Color, Spirituality and Making Art in Charleston
Born and raised in Columbus, GA, I developed a love for art as far back as I can remember. I attended Auburn University and earned a Bachelor's degree in Art, and now live and work as a full-time painter in Charleston, SC. I am a follower of Jesus, and am so thankful to Him for providing a job that I love.
My paintings consist of mostly figurative and non-objective work. I am forever learning and trying new techniques, mediums and subjects. Inspired by light, movement, surprising color combinations, social interaction, and patterns, I try to collaborate these elements and form abstracted, pixilated compositions.
Did you always know you wanted to be an artist? Tell us a little bit about your background.
I knew I wanted to be an artist as soon as I reached the ninth grade, however, I did not ever consider that it was an actual possibility. I assumed I would have to get another art related job, like an art teacher, art therapist, or something of the sort.
I was always involved in classes outside of school because my mom observed my affinity for markers, paint, pencils, and paper. It wasn't until high school that my art teacher expressed immense confidence in my ability as an artist that it pushed me to hone in the skill as much as I could during my teen years. When it was time to choose a major in college, I chose studio art without hesitation at Auburn University.
What inspires your color palette? We love the soft tones you use and are curious about your process.
In college, I had no problem rendering whatever my subject was through light and shadow, but I noticed that I had zero concept of what it meant to have a harmonious color palette. After that realization, I started to mix colors together with the question in mind "would I wear these colors?" "Would I put these colors together in a room?" It helped me in my efforts to explore color by minimizing my palate altogether to two colors + black and white. From there, I slowly introduced one more color at a time. My figure studies are the best example of that color mixing approach.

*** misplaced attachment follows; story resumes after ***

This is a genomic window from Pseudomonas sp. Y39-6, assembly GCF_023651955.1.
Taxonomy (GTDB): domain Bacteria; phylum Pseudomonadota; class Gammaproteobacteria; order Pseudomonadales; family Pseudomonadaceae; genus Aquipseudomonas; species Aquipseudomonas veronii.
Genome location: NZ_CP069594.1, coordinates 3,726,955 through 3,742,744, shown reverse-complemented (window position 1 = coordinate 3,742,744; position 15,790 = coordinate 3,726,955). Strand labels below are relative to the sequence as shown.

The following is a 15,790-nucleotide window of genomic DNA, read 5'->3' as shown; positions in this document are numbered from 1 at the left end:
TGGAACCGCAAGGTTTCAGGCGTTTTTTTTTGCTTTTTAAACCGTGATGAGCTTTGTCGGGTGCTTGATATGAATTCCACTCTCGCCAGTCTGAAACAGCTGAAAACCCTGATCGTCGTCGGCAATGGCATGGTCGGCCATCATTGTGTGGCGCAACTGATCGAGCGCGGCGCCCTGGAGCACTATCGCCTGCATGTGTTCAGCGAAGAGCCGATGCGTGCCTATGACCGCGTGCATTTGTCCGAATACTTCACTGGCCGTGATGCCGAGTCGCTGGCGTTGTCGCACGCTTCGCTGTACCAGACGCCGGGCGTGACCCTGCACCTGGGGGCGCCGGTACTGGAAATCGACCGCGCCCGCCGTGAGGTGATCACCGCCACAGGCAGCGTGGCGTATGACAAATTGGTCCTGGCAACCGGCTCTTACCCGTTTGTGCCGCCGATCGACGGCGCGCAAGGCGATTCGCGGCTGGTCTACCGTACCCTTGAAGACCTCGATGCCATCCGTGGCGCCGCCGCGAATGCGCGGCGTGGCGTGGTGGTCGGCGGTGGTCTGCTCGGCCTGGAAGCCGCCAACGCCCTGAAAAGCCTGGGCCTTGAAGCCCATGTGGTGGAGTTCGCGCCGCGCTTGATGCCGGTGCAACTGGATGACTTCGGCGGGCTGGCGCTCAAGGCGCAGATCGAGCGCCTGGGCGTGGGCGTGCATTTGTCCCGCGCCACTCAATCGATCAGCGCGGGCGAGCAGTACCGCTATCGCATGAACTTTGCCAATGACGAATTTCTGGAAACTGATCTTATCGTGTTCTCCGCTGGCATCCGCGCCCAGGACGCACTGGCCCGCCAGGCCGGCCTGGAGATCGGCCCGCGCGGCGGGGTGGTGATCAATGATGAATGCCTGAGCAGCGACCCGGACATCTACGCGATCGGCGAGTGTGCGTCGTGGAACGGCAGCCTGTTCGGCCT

Are you a full-time artist? What are some challenges as well as highlights of doing creative work full time?
I have been a full-time artist since 2011. At first, it was a challenge to force myself to get to work at a decent hour and avoid procrastination. Also, It has been an ever-present challenge to know when to "turn it off". While working underneath someone, most people can leave work at the office, but I think it's safe to say with any self-employed person that there's always more to be done, therefore it's harder to relax. Even the day after I release a new series, it's only a matter of minutes before my mind starts racing about what to create next. Some highlights: One of my top five feelings on this earth is being able to step back and be proud of something I have created. If that feeling is mutual with my audience, it is sublime! It is also such an exciting job to be able to sit down with my sister/studio manager and talk about the endless plans and collaborations for the future. Being apart creative growth is such a gift!
What would you say your artwork is about?
Visually speaking, my artwork is about combining abstraction, Impressionism, and realism all in one. It's about light and shadow, movement, surprising color combinations, patterns, and layers. Conceptually, I am simply trying to create beauty. I want a viewer from any walk of life to see my work and be uplifted by a simple image portrayed with a little bit of magic.
What is the best advice you received in terms of pursuing your passion, even though it's risky?
While pursuing this career, my Spiritual life played a large role. I believed that if God would lead me down this path, the doors would be open. If not, I could take the hint and change directions- and I was fine with that option. I also looked to artists that I respected for their feedback. It was important to me to be encouraged by people who thrived in the same field. If I didn't ever receive that affirmation from my artistic peers, I would have pursued something else. I had to be practical about it and consider alternatives because nothing about the "starving artist" concept was appealing to me.
What do you love to do when you are not painting?
I love to spend time with my husband, read, play tennis, and enjoy the endless delicious food in Charleston!